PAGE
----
WELLINGTON (Reuters) – Jofra Archer’s England team mates will rally round the fast bowler after he reported being racially abused by a spectator during a test match against New Zealand, team director Ashley Giles said on Tuesday.
The England and New Zealand cricket boards launched probes after Monday’s incident on day five of the first test at Bay Oval in Mount Maunganui, which Archer made public on Twitter.
“It’s really unfortunate,” Giles told reporters. “It’s a shame that sort of thing is still in our society. There was something said from the crowd, from the scoreboard area, which was offensive.
“Jofra reported this to the steward immediately as he came off. He also reported it to our security as he got back into the changing-rooms. The sense was that it was a racist abuse.”
Archer, who was born in Barbados and represented West Indies at Under-19 level, scored 30 runs to delay New Zealand’s innings and 65-run victory in the first test on Monday.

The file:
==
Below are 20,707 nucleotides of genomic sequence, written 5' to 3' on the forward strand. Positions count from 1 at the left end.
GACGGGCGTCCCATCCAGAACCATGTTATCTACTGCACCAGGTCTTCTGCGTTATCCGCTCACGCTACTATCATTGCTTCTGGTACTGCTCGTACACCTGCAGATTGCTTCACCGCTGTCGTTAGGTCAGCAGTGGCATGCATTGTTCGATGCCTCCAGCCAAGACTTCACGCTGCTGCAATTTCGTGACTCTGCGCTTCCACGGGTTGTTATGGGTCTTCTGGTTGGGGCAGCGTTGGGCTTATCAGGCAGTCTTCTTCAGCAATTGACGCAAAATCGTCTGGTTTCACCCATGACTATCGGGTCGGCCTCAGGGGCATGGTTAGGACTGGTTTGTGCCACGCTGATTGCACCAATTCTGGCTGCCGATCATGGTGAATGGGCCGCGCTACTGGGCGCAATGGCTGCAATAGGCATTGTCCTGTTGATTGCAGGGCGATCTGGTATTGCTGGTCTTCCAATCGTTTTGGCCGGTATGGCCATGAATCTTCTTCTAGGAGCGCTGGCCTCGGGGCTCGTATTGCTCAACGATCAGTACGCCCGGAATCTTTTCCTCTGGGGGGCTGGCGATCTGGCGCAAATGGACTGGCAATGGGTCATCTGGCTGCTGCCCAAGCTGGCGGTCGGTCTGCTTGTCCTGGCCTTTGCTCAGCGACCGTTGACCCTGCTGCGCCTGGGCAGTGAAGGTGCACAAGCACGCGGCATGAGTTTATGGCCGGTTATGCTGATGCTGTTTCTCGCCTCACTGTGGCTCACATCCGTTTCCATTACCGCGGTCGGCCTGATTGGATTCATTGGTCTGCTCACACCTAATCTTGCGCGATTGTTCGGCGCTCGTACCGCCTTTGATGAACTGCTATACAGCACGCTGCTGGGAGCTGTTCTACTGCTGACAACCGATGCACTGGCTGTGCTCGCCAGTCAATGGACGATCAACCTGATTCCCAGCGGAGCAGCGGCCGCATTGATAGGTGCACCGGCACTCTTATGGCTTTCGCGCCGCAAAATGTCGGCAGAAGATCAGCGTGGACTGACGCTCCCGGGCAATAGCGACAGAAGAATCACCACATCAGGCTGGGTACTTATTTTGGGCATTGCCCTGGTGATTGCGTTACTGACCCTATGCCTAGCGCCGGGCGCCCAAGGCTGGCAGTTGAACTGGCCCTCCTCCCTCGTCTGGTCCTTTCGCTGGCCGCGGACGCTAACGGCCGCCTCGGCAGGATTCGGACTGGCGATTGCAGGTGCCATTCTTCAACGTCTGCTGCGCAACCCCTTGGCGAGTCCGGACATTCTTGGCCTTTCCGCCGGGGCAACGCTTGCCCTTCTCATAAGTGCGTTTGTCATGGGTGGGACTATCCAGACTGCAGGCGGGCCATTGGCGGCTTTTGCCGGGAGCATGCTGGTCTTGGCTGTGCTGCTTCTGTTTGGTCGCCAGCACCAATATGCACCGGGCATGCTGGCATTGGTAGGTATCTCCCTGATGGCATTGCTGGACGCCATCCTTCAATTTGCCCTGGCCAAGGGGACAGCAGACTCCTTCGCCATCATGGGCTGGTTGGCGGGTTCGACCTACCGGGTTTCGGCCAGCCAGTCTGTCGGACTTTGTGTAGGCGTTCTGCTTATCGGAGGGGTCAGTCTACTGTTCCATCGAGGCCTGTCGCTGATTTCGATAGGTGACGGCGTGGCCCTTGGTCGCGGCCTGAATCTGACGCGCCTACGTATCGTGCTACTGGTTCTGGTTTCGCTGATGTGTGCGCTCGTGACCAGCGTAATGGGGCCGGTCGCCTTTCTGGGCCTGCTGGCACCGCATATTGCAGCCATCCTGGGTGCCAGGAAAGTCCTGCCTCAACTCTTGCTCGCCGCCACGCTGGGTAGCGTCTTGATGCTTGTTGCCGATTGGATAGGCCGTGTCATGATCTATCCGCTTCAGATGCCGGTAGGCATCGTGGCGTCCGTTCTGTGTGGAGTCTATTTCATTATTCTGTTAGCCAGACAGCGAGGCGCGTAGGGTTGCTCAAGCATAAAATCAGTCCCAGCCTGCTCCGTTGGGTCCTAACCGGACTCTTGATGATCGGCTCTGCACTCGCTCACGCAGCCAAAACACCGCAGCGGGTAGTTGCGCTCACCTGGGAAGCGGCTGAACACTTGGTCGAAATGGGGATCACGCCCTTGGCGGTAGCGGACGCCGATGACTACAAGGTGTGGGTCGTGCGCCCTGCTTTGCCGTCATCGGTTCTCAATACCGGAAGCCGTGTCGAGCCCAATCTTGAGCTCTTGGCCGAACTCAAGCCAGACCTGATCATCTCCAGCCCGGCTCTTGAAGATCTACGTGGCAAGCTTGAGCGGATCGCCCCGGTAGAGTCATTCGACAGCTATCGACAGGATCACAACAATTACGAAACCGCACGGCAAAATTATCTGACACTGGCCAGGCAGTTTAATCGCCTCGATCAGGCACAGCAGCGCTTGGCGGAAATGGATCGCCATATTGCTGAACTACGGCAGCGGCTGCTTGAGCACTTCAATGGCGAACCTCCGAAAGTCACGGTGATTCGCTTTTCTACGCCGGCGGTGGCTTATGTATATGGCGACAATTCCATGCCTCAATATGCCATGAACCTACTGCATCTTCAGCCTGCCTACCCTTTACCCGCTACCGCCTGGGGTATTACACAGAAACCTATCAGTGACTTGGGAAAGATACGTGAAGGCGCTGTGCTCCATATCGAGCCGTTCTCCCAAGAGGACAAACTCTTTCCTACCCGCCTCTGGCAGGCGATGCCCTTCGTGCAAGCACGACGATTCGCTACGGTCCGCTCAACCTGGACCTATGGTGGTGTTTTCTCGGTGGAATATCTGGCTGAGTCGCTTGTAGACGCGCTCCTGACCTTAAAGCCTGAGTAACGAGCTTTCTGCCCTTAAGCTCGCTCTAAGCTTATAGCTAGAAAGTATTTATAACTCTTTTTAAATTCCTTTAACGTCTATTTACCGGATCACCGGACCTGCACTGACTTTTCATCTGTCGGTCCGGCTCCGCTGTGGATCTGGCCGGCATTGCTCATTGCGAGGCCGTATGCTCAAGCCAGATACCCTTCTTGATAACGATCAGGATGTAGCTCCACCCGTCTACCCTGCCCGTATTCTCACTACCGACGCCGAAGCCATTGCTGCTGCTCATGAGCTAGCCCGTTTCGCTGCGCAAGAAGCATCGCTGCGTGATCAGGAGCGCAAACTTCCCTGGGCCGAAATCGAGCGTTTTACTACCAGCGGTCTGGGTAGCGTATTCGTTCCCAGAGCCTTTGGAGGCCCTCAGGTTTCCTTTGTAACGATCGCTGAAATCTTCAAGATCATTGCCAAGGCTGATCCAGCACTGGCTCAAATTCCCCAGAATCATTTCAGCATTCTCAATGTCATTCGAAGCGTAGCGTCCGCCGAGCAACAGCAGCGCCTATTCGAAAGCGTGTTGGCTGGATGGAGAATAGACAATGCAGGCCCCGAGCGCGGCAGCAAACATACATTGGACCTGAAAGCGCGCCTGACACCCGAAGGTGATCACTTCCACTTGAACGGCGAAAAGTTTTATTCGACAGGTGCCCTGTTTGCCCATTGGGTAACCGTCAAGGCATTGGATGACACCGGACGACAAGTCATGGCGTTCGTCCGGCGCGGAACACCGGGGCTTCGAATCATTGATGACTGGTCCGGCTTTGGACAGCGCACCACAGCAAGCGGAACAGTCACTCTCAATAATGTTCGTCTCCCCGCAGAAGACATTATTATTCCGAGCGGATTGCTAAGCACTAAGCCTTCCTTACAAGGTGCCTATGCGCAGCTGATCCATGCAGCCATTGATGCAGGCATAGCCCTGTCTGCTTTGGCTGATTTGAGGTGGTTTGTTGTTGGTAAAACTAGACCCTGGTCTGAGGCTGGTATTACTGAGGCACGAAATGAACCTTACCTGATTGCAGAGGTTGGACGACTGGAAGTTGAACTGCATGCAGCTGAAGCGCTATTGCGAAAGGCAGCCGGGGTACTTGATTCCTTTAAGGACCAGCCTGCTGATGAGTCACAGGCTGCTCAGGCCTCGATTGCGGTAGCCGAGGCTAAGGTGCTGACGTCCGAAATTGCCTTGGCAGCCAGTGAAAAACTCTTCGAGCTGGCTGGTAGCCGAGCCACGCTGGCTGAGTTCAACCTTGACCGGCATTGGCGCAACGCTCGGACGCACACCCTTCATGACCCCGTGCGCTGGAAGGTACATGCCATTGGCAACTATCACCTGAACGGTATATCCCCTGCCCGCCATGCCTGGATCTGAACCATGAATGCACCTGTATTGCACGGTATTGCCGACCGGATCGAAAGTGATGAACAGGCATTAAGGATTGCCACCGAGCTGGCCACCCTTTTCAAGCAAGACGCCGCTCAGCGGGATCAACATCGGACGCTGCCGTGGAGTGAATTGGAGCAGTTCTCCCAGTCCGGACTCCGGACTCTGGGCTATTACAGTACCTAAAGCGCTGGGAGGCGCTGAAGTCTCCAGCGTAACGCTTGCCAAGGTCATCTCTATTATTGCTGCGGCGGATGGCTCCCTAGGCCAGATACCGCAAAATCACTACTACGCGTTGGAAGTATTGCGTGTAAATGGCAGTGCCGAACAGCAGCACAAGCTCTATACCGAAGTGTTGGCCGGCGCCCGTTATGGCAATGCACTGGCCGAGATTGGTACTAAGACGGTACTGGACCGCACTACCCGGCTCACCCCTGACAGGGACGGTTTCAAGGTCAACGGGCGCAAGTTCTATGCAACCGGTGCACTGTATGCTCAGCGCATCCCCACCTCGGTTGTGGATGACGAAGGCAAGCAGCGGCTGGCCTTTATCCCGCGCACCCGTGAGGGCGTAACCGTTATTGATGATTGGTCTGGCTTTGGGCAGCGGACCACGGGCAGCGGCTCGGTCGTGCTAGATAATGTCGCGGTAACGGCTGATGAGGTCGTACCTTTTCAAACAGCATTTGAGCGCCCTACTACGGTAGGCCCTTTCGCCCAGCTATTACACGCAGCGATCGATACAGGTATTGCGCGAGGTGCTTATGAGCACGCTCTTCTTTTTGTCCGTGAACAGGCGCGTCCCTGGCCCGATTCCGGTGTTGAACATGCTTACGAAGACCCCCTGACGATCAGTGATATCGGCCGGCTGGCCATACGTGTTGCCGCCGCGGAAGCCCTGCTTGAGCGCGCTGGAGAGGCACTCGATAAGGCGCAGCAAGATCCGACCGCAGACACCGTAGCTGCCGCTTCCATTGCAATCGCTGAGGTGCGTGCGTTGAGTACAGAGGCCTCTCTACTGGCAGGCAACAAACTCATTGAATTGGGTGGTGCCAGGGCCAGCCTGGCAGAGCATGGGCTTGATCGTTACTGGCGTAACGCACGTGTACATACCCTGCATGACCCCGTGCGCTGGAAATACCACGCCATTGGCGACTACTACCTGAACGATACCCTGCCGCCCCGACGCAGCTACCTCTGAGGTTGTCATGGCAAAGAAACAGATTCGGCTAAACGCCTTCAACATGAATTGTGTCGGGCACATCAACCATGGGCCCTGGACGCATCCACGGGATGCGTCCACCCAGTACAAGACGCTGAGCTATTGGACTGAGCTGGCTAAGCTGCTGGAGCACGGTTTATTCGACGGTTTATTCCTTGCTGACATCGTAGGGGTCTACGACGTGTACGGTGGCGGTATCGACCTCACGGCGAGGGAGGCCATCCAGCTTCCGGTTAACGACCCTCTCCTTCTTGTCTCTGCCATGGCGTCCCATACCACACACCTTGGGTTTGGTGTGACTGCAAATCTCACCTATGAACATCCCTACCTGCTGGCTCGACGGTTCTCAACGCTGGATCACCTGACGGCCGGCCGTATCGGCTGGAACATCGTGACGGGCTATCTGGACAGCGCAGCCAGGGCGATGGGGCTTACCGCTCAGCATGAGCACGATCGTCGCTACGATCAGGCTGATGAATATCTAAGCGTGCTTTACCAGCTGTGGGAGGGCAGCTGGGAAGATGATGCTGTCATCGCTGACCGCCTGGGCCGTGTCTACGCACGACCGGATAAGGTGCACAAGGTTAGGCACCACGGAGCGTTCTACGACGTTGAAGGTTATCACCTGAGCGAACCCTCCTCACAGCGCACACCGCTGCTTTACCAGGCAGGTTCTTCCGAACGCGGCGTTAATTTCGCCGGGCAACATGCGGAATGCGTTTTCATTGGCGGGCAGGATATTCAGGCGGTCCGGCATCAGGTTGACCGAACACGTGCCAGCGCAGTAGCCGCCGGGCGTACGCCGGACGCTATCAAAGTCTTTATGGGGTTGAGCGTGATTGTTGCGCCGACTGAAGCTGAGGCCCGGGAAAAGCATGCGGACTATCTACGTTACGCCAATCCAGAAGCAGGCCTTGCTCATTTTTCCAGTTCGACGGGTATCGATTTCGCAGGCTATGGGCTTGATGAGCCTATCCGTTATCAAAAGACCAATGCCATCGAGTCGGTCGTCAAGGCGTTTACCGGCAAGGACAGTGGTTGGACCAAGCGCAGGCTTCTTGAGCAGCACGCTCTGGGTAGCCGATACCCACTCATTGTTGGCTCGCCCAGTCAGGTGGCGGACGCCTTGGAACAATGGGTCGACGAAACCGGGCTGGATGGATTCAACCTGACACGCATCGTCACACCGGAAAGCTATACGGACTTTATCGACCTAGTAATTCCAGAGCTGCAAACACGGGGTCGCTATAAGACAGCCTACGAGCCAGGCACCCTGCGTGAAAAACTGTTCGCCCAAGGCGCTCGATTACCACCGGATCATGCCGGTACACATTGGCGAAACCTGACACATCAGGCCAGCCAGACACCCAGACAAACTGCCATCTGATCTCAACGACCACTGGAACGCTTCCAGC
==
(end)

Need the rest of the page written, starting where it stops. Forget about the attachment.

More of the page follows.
The 24-year-old then took to Twitter to say he found it “a bit disturbing” to hear the racial insults.
“The tweet that went out was obviously emotional. It hurts,” Giles added.
“We fully support Jof – there is no place for racism in the game, in any team. Jof is part of our team. Whatever the abuse, we’d be absolutely right behind him.
“You know what our team is like, they’ll rally round him pretty well but it’s a serious incident. He’s a young man making his way in the game and we don’t need this sort of thing.”
New Zealand Cricket said in a statement on Monday that venue security had been unable to locate the alleged perpetrator but that the investigation would continue and the board would seek out Archer to apologise.
“We’re working closely with New Zealand Cricket,” Giles said. “They are incredibly concerned that this has happened on their patch. We believe it’s an isolated incident but we’ll know more once the investigation is finished.
“They’re working very hard to find the culprit. I’m hopeful they will find out who did it.”
New Zealand Cricket have also promised increased vigilance for the second and final test in the series, which begins in Hamilton on Friday.
“It’s a good series and played in the right fashion and one person should not ruin that but it’s a shame that sort of thing is still in society,” Giles said.
(Reporting by Nick Mulvenney in Sydney, editing by Shri Navaratnam)